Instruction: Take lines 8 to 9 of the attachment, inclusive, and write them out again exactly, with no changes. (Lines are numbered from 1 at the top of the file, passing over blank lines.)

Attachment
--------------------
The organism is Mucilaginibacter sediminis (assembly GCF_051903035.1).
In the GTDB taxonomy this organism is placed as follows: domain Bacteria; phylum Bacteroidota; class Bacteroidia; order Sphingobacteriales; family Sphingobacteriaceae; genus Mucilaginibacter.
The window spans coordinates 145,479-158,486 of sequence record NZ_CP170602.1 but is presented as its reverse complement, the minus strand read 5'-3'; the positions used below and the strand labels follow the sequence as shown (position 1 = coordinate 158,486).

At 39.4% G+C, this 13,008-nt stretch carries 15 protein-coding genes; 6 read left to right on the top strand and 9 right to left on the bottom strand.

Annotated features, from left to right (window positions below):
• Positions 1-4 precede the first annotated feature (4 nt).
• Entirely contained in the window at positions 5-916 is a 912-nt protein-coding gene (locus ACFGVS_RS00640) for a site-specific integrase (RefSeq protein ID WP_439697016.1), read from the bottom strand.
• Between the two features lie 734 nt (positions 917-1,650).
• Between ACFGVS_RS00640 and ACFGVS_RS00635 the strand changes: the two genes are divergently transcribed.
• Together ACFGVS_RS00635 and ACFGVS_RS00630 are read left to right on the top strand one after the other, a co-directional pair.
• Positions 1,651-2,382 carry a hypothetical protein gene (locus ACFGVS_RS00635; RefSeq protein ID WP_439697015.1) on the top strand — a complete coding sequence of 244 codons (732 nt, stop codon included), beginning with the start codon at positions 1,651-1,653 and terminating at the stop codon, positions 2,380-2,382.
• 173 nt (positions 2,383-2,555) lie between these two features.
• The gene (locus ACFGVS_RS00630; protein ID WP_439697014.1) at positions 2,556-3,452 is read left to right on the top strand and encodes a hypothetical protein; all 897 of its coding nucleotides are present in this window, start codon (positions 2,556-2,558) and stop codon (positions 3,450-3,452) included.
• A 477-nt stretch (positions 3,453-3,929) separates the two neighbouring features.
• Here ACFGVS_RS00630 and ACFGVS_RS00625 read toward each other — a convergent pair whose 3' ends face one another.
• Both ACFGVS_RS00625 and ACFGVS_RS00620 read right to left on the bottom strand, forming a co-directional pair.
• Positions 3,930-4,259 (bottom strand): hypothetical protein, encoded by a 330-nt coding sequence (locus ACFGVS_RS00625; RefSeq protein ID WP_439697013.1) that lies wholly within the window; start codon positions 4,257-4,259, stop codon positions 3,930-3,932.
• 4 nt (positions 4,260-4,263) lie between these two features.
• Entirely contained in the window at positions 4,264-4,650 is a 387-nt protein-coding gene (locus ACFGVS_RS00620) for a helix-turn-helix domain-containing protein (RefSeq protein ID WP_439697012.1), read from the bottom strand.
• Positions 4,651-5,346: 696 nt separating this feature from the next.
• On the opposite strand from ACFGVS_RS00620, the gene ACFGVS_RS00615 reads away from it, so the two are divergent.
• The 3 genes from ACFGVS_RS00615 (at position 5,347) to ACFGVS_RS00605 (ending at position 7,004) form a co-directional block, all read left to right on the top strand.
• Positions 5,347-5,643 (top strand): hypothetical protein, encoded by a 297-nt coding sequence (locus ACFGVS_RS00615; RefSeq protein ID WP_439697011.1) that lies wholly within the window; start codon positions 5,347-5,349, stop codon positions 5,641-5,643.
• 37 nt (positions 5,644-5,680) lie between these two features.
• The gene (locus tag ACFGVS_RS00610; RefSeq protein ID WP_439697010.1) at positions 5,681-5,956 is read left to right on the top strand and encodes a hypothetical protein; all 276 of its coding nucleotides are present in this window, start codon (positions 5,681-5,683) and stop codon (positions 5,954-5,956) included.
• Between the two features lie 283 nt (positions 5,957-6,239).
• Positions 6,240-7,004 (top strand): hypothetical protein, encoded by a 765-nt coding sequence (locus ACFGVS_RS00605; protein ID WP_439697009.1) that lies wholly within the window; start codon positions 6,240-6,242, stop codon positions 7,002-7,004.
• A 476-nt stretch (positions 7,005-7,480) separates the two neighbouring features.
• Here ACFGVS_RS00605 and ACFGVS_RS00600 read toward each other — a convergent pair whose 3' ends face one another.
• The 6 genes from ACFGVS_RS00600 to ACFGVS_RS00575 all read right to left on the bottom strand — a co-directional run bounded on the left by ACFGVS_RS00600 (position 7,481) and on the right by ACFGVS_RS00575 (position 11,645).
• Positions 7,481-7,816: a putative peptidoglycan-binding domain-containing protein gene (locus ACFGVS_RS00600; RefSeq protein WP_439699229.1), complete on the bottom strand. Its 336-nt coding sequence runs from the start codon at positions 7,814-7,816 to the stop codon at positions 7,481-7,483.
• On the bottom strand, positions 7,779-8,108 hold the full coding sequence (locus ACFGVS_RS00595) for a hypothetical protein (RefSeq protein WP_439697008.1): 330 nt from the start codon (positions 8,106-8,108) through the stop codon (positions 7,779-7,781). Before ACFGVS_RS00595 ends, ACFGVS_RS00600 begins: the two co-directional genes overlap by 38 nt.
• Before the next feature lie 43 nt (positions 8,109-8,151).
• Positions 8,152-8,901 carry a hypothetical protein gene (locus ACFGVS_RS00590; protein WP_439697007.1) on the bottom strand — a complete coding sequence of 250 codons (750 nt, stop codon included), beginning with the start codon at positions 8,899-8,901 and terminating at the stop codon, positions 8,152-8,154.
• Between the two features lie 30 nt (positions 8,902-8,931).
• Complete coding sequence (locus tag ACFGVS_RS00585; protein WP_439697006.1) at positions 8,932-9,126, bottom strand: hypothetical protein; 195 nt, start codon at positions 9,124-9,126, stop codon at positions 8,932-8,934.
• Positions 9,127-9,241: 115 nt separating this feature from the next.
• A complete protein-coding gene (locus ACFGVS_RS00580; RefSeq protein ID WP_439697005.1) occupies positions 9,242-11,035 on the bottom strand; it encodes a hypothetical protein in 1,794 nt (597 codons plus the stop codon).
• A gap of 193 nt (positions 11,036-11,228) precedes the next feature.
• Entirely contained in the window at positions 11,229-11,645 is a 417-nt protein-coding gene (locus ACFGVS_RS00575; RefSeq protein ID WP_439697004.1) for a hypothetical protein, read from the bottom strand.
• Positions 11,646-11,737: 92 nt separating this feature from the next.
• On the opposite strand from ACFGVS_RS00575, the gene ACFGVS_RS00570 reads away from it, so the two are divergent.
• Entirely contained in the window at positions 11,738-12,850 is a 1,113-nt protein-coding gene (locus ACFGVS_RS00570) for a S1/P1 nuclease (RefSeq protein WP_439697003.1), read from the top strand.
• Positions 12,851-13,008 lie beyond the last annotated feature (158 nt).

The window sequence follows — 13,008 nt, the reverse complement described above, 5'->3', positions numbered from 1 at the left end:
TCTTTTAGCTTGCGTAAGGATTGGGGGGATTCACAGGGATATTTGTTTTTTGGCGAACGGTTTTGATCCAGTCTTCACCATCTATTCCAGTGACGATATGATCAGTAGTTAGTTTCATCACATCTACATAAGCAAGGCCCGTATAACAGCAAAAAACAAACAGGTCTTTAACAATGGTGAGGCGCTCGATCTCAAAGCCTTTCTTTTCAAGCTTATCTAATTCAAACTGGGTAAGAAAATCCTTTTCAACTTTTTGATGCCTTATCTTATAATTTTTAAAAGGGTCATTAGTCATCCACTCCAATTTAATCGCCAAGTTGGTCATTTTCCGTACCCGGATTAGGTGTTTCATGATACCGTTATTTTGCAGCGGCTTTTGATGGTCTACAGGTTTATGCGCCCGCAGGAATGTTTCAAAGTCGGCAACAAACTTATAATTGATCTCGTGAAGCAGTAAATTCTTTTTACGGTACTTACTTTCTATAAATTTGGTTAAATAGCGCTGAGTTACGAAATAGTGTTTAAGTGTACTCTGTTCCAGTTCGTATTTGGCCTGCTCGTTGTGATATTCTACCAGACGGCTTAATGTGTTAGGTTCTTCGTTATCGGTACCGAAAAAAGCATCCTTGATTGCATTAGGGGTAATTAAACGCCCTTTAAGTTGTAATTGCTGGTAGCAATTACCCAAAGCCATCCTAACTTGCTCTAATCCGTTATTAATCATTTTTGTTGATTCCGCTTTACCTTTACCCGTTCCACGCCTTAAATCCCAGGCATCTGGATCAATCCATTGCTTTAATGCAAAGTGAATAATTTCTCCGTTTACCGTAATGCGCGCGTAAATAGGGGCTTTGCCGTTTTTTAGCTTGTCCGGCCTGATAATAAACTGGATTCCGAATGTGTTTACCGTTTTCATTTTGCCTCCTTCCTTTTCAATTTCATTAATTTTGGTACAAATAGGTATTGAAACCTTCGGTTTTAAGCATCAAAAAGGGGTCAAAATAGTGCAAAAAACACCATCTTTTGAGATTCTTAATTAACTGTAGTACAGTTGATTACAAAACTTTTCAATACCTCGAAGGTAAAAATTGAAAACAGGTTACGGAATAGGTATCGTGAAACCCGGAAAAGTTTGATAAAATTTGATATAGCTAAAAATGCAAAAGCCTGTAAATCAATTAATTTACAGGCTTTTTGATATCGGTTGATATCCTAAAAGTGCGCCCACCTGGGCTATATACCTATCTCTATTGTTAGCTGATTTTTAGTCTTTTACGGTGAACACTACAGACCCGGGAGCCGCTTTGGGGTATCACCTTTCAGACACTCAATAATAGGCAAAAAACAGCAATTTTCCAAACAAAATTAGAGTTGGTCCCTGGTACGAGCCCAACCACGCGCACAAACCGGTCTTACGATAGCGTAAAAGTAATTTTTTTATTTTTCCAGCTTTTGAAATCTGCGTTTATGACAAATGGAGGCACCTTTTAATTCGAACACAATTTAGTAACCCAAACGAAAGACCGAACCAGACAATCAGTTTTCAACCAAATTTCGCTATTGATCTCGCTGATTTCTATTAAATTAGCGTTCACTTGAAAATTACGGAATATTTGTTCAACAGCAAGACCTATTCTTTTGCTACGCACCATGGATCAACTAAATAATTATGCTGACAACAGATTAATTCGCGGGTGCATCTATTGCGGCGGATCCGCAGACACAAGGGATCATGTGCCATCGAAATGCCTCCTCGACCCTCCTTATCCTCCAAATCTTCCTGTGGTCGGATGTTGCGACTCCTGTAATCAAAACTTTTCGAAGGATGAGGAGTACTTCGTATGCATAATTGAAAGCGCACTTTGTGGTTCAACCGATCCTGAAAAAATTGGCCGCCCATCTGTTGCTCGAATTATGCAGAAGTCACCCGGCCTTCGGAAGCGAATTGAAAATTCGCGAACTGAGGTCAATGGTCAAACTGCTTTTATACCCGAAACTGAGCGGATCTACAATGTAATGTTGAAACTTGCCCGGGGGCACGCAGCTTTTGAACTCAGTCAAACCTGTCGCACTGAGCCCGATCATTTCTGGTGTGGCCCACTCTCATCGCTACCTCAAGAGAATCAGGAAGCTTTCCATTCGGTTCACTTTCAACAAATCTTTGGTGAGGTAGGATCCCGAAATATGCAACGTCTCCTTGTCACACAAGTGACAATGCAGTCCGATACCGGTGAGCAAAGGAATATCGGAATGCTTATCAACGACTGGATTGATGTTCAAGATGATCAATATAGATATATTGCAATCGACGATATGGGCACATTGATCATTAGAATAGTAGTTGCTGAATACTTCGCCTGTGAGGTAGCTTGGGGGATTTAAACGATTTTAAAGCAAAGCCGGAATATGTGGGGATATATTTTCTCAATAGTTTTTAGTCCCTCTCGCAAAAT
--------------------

• Between the two features lie 734 nt (positions 917-1,650).
• Between ACFGVS_RS00640 and ACFGVS_RS00635 the strand changes: the two genes are divergently transcribed.